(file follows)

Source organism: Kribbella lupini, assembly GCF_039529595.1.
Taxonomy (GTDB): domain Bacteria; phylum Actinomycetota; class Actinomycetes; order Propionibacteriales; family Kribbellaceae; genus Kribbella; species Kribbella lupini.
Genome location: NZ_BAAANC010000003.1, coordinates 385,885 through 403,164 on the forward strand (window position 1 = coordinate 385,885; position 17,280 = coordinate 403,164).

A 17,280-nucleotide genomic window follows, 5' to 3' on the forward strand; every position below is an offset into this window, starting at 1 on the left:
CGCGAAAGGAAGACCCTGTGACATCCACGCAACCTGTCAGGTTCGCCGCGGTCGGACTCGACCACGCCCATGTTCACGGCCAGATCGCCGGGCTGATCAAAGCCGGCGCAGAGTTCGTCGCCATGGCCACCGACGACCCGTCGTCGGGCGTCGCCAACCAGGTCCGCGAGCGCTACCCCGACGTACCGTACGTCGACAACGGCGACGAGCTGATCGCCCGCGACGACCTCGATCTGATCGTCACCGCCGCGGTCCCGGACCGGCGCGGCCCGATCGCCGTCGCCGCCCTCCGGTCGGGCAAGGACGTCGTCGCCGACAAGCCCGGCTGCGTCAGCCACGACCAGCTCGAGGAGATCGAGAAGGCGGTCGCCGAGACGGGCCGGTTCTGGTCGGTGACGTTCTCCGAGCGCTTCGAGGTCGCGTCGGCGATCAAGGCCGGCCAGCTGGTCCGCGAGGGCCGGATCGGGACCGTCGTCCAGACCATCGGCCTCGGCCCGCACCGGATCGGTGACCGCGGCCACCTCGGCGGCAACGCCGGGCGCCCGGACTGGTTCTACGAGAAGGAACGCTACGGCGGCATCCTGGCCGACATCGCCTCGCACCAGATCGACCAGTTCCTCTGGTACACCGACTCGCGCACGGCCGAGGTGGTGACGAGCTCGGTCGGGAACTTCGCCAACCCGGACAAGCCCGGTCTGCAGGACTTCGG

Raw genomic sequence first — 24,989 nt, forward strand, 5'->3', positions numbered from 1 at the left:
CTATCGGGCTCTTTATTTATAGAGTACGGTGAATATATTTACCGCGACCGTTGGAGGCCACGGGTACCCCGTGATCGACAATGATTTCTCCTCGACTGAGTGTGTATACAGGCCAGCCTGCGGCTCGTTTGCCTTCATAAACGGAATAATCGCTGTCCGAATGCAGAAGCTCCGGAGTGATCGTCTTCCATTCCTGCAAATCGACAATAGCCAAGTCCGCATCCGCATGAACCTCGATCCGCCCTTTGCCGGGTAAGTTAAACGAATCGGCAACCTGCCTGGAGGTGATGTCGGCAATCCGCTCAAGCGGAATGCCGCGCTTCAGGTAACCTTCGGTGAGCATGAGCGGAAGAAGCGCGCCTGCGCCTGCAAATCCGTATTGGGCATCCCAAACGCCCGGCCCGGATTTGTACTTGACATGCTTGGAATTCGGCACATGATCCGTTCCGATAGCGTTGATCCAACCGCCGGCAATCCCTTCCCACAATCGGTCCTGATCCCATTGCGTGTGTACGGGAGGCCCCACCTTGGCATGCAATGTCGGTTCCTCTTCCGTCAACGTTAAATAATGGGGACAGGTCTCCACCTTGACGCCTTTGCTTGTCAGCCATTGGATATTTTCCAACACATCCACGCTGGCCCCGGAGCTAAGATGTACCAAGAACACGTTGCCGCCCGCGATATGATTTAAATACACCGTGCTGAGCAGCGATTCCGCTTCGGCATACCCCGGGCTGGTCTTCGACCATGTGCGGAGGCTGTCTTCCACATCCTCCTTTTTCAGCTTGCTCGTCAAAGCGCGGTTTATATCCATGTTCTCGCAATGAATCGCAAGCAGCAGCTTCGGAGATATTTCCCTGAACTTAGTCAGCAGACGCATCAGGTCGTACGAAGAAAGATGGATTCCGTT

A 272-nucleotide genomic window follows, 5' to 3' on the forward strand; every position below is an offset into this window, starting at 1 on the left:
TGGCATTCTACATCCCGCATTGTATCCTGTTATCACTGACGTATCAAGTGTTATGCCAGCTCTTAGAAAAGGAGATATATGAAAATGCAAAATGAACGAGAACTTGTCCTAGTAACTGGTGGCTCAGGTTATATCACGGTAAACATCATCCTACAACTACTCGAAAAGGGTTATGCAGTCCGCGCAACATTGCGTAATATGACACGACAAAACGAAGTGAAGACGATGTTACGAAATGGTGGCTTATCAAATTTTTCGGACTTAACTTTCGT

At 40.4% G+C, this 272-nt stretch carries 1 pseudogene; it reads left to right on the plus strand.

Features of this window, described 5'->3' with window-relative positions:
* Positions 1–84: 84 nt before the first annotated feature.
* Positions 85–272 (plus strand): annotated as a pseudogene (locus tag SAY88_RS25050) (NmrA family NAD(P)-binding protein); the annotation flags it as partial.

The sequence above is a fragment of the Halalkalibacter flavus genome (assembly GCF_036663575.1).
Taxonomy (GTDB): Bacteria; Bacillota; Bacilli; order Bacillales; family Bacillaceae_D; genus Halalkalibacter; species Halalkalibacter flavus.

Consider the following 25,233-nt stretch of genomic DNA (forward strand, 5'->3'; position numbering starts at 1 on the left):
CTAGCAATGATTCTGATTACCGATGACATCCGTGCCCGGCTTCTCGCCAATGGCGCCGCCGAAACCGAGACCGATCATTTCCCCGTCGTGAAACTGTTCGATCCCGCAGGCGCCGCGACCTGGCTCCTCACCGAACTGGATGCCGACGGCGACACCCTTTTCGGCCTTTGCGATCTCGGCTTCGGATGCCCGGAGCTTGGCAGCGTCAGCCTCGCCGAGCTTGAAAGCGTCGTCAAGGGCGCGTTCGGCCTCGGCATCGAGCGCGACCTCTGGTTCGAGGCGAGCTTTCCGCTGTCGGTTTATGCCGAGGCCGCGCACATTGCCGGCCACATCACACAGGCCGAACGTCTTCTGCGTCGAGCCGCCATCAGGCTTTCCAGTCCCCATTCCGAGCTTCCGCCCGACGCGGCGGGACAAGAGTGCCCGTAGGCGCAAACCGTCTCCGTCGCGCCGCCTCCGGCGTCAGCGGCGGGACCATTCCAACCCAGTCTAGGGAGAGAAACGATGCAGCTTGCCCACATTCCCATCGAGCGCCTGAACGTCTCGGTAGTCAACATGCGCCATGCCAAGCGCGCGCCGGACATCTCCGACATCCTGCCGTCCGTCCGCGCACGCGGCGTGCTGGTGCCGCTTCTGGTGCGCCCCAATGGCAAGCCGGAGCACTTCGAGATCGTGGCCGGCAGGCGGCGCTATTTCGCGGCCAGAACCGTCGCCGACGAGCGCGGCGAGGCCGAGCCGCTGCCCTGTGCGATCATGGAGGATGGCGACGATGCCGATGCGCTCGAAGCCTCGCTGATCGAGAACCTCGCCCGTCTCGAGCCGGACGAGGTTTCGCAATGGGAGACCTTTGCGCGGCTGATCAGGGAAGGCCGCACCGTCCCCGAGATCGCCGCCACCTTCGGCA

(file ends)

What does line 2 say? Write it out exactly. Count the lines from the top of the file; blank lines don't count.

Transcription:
Taxonomy (GTDB): domain Bacteria; phylum Actinomycetota; class Actinomycetes; order Propionibacteriales; family Kribbellaceae; genus Kribbella; species Kribbella lupini.